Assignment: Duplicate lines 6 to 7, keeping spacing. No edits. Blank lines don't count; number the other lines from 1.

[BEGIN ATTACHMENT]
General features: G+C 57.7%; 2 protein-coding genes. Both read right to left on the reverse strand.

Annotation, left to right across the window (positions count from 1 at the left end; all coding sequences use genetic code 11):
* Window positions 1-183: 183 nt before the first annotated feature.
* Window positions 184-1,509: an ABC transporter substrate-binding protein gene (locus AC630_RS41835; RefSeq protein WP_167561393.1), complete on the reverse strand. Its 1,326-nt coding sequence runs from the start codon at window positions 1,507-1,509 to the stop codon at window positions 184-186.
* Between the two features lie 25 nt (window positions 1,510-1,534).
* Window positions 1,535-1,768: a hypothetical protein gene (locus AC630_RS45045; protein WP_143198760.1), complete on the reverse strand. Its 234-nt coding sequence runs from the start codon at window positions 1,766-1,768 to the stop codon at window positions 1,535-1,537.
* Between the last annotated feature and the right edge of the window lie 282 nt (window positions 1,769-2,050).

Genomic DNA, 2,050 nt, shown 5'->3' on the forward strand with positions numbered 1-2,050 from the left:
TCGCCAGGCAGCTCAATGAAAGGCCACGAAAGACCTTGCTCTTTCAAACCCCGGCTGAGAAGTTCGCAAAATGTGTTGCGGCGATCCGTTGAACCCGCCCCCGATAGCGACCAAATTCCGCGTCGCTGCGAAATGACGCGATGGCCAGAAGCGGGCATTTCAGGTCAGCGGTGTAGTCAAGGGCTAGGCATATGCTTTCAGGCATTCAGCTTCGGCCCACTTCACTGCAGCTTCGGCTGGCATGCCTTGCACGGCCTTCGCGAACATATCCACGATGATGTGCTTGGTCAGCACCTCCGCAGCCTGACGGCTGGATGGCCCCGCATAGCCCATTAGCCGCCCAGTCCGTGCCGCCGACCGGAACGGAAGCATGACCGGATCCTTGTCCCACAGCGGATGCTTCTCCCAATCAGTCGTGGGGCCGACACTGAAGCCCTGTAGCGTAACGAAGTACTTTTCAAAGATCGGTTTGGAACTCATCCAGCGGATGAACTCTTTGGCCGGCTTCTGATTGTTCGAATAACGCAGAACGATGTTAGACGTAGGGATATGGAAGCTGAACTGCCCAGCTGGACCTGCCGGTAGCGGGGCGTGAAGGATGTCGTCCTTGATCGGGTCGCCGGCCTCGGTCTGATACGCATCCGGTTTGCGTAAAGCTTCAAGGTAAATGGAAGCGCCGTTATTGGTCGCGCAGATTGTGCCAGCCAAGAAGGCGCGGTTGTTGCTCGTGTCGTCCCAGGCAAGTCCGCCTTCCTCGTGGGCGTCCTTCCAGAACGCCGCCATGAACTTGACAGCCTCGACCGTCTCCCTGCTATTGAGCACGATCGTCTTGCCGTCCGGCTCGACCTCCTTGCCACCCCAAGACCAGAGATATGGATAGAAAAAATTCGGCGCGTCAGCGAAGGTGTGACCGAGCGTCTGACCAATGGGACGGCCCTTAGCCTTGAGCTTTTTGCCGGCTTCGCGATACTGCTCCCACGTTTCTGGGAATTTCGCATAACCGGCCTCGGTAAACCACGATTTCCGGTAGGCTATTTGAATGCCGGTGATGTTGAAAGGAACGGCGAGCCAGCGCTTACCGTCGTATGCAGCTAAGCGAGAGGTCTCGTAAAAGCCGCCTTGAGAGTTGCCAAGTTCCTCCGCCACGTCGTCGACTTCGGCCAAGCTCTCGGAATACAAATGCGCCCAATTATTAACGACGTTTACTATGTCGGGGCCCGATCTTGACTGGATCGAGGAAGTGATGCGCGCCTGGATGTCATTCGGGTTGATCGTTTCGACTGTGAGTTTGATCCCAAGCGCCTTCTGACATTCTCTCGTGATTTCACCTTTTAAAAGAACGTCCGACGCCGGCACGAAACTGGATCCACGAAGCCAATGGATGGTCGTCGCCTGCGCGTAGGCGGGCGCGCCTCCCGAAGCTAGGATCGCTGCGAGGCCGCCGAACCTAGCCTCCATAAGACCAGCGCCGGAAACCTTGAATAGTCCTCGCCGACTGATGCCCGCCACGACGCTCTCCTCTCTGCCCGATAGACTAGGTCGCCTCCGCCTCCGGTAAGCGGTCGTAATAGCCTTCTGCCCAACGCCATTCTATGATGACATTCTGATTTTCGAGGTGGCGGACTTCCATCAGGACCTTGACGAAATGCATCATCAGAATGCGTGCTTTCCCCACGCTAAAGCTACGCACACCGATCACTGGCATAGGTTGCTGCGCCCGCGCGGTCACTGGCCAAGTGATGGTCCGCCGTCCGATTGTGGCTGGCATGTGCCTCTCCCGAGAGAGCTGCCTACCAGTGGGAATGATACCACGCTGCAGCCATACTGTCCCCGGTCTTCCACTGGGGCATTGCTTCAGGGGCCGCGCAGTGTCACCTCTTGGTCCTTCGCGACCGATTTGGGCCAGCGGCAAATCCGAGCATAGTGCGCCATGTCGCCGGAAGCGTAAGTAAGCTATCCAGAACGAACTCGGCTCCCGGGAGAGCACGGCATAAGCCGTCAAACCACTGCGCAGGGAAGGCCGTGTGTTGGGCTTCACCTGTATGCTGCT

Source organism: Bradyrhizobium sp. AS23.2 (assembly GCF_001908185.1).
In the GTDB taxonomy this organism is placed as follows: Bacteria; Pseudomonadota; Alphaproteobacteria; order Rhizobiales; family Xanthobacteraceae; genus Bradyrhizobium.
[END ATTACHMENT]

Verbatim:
* Window positions 1,535-1,768: a hypothetical protein gene (locus AC630_RS45045; protein WP_143198760.1), complete on the reverse strand. Its 234-nt coding sequence runs from the start codon at window positions 1,766-1,768 to the stop codon at window positions 1,535-1,537.
* Between the last annotated feature and the right edge of the window lie 282 nt (window positions 1,769-2,050).